A team of researchers from the Technical University of Madrid and the University of Florence have developed a robot fish that tests water pH levels and moves like a real fish.
Robotic fish that monitor water are nothing new, a team in the UK developed these SHOAL robots a few years ago. But a team effort involving the Technical University of Madrid, the University of Florence and the Centre for Automation and Robotics (CAR CSIC-UPM – an organisation that sits between the Madrid university and the Spanish National Research Council) have developed a bio-inspired model that’s considerably more advanced. And should be a big help to the Aquaculture industry, which currently provides 50 percent of all seafood eaten and relies heavily on water being kept clean and healthy.
These autonomous robot fish use sensors to monitor the pH levels in areas of water and when they encounter parts that are overly acidic or poisonous, the fish’s swimming patterns will change while also signalling where the bad spot is.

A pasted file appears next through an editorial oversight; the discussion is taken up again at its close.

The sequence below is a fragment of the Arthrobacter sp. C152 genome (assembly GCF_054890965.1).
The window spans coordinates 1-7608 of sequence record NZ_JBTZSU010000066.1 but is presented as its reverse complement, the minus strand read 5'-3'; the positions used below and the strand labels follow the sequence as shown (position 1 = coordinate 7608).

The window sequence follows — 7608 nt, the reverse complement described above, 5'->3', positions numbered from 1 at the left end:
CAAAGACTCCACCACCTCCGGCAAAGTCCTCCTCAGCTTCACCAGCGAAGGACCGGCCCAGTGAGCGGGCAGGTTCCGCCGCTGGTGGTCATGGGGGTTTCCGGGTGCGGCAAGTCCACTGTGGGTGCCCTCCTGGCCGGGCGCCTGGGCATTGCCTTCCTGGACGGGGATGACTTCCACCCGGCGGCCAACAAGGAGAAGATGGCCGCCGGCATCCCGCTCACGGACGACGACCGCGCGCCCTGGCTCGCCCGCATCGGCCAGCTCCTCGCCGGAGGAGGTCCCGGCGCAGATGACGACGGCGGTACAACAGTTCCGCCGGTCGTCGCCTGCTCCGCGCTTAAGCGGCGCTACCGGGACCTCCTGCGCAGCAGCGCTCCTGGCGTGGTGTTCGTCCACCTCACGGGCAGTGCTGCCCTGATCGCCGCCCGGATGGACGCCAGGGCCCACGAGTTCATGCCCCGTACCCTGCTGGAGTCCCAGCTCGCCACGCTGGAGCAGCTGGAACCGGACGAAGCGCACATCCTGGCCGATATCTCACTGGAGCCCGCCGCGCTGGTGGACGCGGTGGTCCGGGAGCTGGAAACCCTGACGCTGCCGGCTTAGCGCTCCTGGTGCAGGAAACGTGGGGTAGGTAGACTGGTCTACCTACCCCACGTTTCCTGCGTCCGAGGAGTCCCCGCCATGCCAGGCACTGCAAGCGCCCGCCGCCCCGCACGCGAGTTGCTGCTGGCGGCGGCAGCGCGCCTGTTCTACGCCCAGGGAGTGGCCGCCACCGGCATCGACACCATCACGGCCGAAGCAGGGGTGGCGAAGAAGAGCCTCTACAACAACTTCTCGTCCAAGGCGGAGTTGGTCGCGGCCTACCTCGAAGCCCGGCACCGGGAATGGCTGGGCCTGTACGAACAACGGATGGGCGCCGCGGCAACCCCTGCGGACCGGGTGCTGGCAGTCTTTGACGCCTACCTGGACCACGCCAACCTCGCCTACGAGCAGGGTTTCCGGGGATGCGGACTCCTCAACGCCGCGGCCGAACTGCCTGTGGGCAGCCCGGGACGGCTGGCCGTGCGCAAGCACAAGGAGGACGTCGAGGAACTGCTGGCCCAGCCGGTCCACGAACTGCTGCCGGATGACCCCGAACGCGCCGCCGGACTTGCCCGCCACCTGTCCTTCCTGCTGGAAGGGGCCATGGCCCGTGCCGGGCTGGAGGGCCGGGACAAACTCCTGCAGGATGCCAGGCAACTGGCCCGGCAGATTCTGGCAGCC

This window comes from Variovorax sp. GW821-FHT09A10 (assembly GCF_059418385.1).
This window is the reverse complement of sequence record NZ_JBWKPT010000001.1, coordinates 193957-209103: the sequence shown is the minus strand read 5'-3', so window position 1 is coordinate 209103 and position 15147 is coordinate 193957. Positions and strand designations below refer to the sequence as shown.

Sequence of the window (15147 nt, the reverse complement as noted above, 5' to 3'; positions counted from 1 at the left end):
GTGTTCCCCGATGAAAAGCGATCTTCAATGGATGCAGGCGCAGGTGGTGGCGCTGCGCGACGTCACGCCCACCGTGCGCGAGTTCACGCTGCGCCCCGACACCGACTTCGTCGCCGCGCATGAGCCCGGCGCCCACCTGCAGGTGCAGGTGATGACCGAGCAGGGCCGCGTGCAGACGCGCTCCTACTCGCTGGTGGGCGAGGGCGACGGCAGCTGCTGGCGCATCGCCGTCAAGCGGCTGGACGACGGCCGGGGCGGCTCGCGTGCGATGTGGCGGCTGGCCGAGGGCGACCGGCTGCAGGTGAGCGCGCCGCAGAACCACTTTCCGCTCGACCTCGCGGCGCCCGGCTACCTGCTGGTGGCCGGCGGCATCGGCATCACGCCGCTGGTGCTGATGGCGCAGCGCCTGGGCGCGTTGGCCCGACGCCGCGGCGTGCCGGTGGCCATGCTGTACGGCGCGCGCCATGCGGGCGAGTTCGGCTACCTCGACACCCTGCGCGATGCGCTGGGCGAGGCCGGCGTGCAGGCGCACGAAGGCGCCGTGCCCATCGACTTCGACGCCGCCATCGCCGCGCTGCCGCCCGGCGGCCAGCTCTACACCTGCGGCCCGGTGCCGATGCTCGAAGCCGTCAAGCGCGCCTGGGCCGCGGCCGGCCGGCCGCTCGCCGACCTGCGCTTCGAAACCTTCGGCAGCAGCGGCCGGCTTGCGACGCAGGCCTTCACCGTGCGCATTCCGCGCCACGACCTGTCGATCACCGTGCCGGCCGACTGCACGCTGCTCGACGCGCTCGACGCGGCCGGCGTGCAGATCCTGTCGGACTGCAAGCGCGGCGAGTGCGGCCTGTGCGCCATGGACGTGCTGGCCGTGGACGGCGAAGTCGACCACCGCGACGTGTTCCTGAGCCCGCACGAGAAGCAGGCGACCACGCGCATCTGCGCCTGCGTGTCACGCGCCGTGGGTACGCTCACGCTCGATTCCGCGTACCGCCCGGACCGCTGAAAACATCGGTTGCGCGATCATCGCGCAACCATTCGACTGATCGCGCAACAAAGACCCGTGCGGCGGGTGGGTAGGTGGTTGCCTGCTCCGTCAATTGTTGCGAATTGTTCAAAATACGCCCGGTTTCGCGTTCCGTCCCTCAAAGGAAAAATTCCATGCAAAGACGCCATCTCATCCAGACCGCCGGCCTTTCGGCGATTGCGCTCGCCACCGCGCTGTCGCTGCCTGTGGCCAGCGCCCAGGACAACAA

“Thanks to this system that provides early information on environmental change, we can control the parameters of water quality and improve management decisions of fish farms, and consequently, the wellness of these animals,” said Claudio Rossi, a member of the development team.
The prototype fish is 30cm in length and is also bio-mimetic, so it not only looks like a fish but moves like a fish – it’s made from a shape memory alloy that flexes just like like a fish’s backbone. It’s hoped this will cause the fishes it interacts with less stress and maintain harmony in ecosphere in which they operate. The robotic fish is also sophisticated enough to dynamically alter the way it swims in varying water conditions.
With an ever growing world population needing more and more food, anything that helps supply meet demand is welcome. Another noted boost in the fish industry is Nordic Wildfish’s hydrolysis tech, which makes use of almost all the fish, hugely improving sustainability. And this robot sloth has been designed to assist in monitoring crops. What other areas of food production could be advanced with robotics?